It all depends on what you like, but I find those two adjustments can often be useful.

It is good to experiment with a variety of these longpass filters to see how differently they result in the process, and which looks best usually.
Here is an overlay graph of Hoya, Tiffen, and Schott longpass filters in this range.
Attached Image: Yellow_12_Tiffen_Schott_Hoya_B_1280.jpg

NOTE: The yellow curves are Tiffen filters (labeled on the graph), the black curves are Schott filters (labeled above the graph), and the others (red, blue, green, pink) are Hoya filter curves (labeled above the graph).

Edited by Cadmium, 06 October 2017 - 00:21.


#5 Andrea B.

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Posted 06 October 2017 - 02:13

So I wonder how Tiffen manages to "soften" the shoulder of their cut-in curve? Coatings perhaps?
Andrea G. Blum
Often found hanging out with flowers & bees.

#6 Cadmium

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Posted 06 October 2017 - 02:56

I don't think so, the Tiffen filters I have don't look like they have any coatings. Just their version of absorptive filter glass.
The Schott and Hoya longpass filters look the most sharp, of these examples, but keep in mind that these are just graphs that manufacturers publish, which may not exactly always be true or up to date.
However, Schott provides the most inclusive filter data of any filter glass manufacturer, full range, no drop outs or missing ranges, and 1nm resolution data.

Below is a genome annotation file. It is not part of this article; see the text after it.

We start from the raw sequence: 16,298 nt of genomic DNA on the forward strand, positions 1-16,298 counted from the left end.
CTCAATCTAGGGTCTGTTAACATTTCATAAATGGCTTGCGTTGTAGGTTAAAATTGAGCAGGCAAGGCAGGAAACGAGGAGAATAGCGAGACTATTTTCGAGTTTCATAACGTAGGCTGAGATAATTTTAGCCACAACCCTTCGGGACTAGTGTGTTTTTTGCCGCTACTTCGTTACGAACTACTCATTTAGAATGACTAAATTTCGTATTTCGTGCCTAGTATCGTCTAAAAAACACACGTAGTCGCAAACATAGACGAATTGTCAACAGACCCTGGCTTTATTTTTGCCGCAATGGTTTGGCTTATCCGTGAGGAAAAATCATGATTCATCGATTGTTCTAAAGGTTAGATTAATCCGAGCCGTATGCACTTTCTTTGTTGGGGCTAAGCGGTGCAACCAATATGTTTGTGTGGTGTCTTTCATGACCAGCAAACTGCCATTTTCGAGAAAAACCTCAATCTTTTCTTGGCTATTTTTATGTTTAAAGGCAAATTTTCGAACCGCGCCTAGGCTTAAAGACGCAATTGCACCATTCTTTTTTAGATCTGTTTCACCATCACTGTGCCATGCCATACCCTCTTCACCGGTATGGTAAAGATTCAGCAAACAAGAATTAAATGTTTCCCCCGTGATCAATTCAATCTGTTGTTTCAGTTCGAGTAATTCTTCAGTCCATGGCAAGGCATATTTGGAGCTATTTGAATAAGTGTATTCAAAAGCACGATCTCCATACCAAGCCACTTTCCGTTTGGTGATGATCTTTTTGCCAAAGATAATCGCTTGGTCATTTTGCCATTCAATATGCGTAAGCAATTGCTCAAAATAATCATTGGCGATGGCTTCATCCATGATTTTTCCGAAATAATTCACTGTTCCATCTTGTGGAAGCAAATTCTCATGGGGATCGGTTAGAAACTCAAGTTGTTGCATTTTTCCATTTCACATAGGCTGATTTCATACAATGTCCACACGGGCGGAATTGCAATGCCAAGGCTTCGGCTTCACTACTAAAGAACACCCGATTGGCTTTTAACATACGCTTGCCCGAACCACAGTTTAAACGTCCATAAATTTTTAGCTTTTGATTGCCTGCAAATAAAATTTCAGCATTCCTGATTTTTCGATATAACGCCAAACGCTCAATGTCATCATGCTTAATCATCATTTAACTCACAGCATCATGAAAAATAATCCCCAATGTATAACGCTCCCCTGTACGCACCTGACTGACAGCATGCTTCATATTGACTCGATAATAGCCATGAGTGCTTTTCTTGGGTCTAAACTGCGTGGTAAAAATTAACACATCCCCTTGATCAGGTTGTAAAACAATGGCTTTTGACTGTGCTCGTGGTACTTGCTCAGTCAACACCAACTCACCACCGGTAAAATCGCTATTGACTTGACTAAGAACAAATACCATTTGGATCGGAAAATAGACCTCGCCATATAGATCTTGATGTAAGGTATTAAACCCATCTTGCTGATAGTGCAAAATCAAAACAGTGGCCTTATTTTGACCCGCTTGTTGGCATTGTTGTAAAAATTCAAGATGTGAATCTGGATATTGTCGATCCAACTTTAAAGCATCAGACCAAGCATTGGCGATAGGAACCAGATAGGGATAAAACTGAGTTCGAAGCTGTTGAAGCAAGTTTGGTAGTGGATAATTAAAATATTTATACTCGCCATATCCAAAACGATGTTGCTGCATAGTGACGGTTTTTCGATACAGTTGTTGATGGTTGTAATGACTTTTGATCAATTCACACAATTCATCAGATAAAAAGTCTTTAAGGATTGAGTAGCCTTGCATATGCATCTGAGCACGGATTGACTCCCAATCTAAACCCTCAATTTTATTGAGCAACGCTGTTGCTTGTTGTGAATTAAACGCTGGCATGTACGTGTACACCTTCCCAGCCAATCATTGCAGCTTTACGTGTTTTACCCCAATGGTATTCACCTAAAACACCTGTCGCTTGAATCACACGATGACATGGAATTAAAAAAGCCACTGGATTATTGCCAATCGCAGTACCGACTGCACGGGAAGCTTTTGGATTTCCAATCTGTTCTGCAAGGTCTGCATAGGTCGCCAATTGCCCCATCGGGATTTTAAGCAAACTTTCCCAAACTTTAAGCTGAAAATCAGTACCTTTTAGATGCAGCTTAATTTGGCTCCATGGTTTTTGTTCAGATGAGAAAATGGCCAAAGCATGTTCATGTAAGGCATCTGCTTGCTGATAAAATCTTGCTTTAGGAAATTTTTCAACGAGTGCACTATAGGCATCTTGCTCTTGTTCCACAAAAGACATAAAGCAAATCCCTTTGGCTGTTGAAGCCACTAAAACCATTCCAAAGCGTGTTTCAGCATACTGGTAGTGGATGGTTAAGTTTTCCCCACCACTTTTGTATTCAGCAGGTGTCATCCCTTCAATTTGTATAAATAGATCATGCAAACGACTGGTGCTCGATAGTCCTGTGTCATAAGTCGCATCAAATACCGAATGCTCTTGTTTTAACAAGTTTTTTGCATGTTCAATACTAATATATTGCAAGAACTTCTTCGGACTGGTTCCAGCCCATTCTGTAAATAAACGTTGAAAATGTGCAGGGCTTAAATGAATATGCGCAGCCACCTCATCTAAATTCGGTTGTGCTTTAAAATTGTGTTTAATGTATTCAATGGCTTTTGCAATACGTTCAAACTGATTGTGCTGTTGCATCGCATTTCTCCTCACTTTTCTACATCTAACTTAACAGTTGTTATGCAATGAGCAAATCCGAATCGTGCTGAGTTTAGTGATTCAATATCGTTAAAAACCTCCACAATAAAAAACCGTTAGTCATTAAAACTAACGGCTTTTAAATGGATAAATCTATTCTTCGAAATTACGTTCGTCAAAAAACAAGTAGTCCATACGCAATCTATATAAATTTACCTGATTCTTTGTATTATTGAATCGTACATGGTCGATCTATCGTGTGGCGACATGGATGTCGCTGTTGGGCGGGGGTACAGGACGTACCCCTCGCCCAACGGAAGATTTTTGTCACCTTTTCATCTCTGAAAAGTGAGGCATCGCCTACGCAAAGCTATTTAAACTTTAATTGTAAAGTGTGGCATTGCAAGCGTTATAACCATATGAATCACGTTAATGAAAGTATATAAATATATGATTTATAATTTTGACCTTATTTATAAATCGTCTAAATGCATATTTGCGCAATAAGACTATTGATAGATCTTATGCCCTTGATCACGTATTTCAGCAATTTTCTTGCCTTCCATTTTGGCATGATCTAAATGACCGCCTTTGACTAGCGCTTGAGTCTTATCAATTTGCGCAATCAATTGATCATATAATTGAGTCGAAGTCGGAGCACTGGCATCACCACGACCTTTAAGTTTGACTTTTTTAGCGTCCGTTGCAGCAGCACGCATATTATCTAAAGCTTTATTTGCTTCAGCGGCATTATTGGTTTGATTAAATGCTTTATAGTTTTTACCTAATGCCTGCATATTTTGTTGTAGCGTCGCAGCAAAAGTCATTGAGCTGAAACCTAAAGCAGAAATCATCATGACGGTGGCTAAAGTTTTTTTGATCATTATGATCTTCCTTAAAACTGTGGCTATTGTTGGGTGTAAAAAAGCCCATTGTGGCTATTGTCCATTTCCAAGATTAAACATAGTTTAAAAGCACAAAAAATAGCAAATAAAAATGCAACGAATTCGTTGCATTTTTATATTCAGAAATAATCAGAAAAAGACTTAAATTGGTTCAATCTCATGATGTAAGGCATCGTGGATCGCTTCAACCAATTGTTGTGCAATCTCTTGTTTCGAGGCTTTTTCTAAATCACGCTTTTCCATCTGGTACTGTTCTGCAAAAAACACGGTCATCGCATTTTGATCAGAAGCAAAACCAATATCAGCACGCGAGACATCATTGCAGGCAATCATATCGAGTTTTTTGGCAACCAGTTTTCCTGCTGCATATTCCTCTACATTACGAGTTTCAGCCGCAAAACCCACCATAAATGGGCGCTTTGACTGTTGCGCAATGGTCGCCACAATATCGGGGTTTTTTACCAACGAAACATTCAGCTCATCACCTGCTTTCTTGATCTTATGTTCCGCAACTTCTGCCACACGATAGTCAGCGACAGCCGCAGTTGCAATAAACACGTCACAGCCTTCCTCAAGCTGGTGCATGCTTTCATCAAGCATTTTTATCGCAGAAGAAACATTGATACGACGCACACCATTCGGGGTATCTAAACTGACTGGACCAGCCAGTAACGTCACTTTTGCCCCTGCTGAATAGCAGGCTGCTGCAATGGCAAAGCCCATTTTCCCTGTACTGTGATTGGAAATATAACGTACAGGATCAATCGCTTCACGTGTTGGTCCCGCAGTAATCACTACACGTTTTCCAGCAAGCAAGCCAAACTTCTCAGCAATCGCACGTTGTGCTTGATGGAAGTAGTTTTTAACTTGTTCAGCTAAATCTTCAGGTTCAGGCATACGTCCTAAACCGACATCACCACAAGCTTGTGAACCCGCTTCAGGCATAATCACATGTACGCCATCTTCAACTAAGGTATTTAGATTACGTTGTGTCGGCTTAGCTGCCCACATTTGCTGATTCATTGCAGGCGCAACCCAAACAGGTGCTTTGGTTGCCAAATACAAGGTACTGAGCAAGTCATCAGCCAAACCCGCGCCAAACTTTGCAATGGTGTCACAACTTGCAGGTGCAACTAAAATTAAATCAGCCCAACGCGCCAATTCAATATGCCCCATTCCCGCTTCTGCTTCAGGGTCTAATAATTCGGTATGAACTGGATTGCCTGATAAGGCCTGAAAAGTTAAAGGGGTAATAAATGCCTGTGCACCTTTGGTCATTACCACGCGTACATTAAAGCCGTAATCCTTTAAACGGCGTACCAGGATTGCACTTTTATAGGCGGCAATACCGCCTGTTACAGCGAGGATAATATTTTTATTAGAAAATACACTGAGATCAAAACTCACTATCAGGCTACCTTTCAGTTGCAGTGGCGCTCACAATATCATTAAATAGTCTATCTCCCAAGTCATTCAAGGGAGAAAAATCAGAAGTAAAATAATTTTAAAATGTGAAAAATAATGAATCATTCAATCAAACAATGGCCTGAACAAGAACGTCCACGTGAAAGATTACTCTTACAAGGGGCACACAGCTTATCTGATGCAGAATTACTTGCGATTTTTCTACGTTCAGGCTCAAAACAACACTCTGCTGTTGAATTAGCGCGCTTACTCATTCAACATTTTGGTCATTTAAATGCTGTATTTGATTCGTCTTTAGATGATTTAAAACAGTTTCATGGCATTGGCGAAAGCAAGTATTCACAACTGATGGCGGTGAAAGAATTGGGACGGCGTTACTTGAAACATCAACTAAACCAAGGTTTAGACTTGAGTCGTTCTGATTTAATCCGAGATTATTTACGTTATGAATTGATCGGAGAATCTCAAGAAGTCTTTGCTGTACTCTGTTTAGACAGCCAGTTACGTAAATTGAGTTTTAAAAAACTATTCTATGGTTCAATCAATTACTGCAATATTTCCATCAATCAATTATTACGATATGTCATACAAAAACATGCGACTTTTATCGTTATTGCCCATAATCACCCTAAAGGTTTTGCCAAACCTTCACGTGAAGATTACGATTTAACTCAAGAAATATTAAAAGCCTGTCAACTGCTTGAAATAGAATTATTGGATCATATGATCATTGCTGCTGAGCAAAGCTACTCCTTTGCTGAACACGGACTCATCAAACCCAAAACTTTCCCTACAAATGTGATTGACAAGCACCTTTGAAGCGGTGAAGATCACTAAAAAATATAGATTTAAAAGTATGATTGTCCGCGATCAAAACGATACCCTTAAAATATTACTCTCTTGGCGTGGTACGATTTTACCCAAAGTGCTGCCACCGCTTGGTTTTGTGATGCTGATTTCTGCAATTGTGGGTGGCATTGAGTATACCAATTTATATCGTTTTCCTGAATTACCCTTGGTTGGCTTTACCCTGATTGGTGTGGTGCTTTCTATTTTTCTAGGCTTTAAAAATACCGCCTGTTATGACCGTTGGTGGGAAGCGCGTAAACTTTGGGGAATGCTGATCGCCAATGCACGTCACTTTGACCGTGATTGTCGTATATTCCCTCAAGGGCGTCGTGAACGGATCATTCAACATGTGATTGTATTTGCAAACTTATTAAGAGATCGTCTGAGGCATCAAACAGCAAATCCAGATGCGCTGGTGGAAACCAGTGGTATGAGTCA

Next best is Hoya, but their data lacks resolution (every 10nm) and has huge range drop outs, such as their U filters which will have missing data for most of the visible range.
Tiffen has only linear graphs, no data, and no way to view their data diabatically.
All of these filters work for this, in one way or the other, but hypothetically if I were picking out a filter to cut off blue, I would probably tend to choose a filter that had a sharper cut off slope.

By the way, all of those graphs are T not Ti (internal transmission), and linear, not diabatic.

Edited by Cadmium, 07 October 2017 - 07:55.


#7 Andrea B.

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Posted 06 October 2017 - 16:54

And the difference would be what? Between T and Ti.
(I always forget this for some reason. Will go look up.)
Andrea G. Blum
Often found hanging out with flowers & bees.

#8 Andy Perrin

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Posted 06 October 2017 - 23:43

T includes the partial reflections. Ti does not.

#9 UlfW

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Posted 07 October 2017 - 05:58

Andy's answer is correct but quite condensed, possibly a bit difficult to interpret.

I would phrase it as:
T is the combination of the filter material transmission and the losses caused by reflections in the surfaces of the filter.
This is how the real world filter affect the light when you use it.